• Check if there are recurring requests to unknown or suspicious domains.

Once the assessment is complete, categorize the findings based on their severity and potential impact. This will guide you in prioritizing the cleanup process and deciding whether you can handle it internally or need professional help.

Throughout the assessment phase, keep detailed records of all findings and actions taken. This documentation can be invaluable for future reference, legal purposes, or if you need to escalate the issue to cybersecurity professionals.

Cleaning infected WordPress components

Before diving into the specifics, it’s essential to understand that maintaining a clean WordPress environment is critical for your website’s security and integrity. In the unfortunate event that your site does become compromised, you’ll need to methodically clean infected themes, plugins, and files, and ensure that your database is free from malware.

Remove infected themes and plugins

The first step is to identify and remove any infected themes and plugins. Access your site via the File Manager in your hosting control panel or through an FTP client. Here’s what you need to do:

Removing infected themes and plugins via FTP.

  1. Navigate to the wp-content folder.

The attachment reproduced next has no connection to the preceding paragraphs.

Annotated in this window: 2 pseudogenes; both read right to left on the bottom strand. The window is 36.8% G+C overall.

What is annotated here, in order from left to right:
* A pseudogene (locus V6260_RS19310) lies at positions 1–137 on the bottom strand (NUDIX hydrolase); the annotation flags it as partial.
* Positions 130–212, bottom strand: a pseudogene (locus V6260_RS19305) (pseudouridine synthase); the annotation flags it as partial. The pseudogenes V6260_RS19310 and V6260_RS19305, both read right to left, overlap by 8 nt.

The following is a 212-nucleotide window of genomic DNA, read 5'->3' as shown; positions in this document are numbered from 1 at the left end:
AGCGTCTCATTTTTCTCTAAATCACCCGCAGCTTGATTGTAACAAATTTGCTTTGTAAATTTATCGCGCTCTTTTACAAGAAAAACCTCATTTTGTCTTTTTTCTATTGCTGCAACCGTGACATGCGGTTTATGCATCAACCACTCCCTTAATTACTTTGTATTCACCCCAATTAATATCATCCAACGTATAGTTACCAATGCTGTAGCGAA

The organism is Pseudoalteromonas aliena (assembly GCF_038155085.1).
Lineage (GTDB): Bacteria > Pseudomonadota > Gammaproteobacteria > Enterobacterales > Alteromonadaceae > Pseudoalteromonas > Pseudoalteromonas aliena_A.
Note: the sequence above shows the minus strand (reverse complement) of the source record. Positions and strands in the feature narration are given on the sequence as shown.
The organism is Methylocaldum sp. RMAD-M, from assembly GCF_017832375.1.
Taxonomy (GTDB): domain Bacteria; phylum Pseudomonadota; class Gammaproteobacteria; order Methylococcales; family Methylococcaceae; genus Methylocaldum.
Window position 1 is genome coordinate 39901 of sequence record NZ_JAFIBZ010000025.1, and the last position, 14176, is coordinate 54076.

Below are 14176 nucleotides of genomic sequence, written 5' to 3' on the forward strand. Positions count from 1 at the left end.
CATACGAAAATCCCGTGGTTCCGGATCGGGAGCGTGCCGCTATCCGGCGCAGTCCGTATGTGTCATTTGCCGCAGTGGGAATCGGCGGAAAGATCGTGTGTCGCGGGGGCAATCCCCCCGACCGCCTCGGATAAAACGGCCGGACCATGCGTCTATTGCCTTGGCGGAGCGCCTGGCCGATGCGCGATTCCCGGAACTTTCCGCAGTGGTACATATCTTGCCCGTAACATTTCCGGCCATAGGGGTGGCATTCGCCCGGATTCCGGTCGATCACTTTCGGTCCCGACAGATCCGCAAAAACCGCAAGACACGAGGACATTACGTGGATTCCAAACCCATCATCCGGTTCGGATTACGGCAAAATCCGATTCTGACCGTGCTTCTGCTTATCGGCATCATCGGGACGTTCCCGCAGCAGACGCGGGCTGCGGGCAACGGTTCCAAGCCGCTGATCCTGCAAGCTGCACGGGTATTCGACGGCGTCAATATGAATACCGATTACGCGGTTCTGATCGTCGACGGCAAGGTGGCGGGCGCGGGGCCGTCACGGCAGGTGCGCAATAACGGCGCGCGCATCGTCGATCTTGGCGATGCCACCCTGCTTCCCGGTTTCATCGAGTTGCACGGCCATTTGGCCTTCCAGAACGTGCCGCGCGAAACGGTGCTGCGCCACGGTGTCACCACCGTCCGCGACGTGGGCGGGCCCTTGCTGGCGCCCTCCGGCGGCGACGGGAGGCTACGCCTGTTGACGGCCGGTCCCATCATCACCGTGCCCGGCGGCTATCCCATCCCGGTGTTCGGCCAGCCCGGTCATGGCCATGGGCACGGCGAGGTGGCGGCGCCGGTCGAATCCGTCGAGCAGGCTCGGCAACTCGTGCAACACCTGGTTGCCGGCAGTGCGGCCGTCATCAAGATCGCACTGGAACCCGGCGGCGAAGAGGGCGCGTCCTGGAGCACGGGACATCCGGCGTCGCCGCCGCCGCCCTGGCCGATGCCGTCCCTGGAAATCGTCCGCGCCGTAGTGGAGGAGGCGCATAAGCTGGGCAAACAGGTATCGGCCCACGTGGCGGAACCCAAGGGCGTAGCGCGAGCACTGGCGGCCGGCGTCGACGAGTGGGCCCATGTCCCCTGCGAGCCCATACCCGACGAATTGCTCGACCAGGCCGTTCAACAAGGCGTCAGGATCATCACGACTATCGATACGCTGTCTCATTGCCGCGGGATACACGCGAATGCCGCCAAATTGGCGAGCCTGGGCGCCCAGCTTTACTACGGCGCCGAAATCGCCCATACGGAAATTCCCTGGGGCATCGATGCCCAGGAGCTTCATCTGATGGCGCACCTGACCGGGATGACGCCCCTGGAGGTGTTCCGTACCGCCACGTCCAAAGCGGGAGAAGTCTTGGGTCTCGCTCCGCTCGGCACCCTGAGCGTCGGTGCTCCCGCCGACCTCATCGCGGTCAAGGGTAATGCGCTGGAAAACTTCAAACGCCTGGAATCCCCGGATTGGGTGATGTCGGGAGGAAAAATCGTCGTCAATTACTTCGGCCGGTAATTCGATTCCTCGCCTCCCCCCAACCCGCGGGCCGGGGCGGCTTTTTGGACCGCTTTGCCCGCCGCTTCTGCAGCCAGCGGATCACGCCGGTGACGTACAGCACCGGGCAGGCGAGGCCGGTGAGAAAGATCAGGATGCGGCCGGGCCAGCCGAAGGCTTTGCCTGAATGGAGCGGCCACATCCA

2. Within wp-content, identify the themes and plugins folders.
  3. Look for any recently modified files that you did not change yourself as these could be compromised.
  4. Remove any malicious files you find. If the entire theme or plugin is infected, delete the entire folder.

Important: Refrain from using the WordPress admin panel to uninstall as this might not remove all the malicious files.

Clean infected files and database

Once the themes and plugins are addressed, focus on cleaning your files and database. This requires a meticulous approach:

Files: Use your File Manager or FTP client to review WordPress core files. Pay attention to the wp-content folder, as it’s a common location for malware to hide.WP content folder in FTP

  1. Look for any files that are out of place or contain suspicious code.
  2. Pay extra attention to .php files or hidden files (often starting with a ‘.’ like .htaccess).

Database: For the database clean-up, log into your database administration panel such as phpMyAdmin.

Checking database wp options and wp users tables for malware.

  1. Backup your database before making any changes.
  2. Search for suspicious entries, particularly in the wp_options and wp_users tables.
  3. Remove any malicious content you discover.

A malware removal plugin such as Wordfence can help automate some of these processes, but manual checks are still advisable for thoroughness.

Update WordPress core, plugins, and themes

After you’ve removed the malware, it’s vital to update all components of your WordPress site. An outdated WordPress version, theme, or plugin can leave your site vulnerable to attacks. Perform these updates:

Updates page in the WordPress dashboard.

  1. Navigate to your Dashboard and go to Updates.
  2. Update to the latest WordPress version if available.
  3. Update all themes and plugins to their latest versions.

Remember, keeping everything updated is one of the best preventative measures against future security threats.

Restore your site from a backup